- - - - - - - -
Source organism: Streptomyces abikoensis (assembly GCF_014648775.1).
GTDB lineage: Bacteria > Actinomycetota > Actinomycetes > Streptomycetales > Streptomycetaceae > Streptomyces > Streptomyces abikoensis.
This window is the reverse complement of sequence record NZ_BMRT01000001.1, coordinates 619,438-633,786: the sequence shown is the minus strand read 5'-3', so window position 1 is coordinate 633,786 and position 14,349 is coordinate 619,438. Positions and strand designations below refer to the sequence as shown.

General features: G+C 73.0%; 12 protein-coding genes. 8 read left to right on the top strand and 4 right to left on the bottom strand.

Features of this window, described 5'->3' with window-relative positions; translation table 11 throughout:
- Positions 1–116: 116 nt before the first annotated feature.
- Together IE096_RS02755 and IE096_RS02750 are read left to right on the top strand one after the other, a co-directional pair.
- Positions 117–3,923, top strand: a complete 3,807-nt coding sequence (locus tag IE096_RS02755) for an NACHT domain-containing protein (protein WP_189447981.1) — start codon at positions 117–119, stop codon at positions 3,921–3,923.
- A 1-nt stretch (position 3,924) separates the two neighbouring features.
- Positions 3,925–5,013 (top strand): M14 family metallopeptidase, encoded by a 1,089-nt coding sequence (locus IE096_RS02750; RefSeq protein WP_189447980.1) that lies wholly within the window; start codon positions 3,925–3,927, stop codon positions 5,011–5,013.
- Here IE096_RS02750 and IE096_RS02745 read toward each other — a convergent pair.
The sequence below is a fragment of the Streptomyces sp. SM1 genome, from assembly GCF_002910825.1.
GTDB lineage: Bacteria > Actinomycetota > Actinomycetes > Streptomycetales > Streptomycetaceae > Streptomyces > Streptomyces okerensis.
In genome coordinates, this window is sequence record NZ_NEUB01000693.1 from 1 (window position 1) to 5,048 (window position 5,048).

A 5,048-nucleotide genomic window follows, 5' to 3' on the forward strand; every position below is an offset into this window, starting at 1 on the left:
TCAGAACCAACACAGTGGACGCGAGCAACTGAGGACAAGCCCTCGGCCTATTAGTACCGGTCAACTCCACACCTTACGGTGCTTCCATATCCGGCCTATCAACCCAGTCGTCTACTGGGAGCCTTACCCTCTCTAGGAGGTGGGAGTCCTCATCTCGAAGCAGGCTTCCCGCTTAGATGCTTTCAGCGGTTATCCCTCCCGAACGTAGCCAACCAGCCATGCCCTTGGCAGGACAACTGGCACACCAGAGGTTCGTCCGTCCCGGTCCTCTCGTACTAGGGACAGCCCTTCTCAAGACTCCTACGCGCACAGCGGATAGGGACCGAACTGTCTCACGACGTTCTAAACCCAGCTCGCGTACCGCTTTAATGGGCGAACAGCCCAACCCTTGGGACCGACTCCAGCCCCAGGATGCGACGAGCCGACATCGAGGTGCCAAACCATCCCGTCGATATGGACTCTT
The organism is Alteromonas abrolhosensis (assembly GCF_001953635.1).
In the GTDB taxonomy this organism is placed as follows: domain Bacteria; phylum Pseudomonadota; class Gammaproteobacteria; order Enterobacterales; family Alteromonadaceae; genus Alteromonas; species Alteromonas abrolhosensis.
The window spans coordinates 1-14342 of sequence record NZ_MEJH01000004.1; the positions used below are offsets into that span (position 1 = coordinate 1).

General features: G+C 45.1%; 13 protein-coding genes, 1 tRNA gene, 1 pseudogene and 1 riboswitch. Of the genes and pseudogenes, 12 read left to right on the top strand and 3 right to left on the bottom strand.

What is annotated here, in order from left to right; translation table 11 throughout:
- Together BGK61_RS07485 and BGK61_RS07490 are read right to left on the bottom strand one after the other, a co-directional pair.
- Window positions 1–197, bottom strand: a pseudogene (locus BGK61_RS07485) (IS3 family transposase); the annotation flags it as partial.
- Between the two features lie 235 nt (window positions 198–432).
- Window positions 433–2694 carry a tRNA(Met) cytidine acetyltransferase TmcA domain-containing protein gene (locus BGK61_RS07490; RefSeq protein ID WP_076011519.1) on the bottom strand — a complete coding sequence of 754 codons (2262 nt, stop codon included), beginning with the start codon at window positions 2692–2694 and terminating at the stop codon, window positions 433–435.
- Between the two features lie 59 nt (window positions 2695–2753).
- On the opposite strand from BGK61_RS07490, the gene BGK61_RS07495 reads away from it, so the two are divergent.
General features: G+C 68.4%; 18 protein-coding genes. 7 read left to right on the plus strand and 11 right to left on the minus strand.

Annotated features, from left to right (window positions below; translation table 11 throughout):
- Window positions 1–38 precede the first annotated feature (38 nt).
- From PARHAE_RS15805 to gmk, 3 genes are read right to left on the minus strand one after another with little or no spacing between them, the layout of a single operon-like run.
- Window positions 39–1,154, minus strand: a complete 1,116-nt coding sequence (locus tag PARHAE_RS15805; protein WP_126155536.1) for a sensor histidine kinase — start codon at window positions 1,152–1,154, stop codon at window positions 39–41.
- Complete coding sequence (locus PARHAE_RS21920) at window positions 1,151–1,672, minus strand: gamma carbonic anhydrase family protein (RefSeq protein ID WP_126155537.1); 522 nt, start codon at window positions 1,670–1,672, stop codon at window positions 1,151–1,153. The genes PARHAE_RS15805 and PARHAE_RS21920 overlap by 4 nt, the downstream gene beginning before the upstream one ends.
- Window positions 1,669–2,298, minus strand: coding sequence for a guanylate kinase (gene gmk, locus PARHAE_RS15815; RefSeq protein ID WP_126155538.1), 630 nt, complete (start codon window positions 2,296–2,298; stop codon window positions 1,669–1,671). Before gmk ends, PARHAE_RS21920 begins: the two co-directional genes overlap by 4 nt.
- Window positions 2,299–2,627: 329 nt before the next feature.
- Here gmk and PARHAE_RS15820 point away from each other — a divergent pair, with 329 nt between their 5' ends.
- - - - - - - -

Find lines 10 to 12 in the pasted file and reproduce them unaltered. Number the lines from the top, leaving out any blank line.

- Positions 3,925–5,013 (top strand): M14 family metallopeptidase, encoded by a 1,089-nt coding sequence (locus IE096_RS02750; RefSeq protein WP_189447980.1) that lies wholly within the window; start codon positions 3,925–3,927, stop codon positions 5,011–5,013.
- Here IE096_RS02750 and IE096_RS02745 read toward each other — a convergent pair.
The sequence below is a fragment of the Streptomyces sp. SM1 genome, from assembly GCF_002910825.1.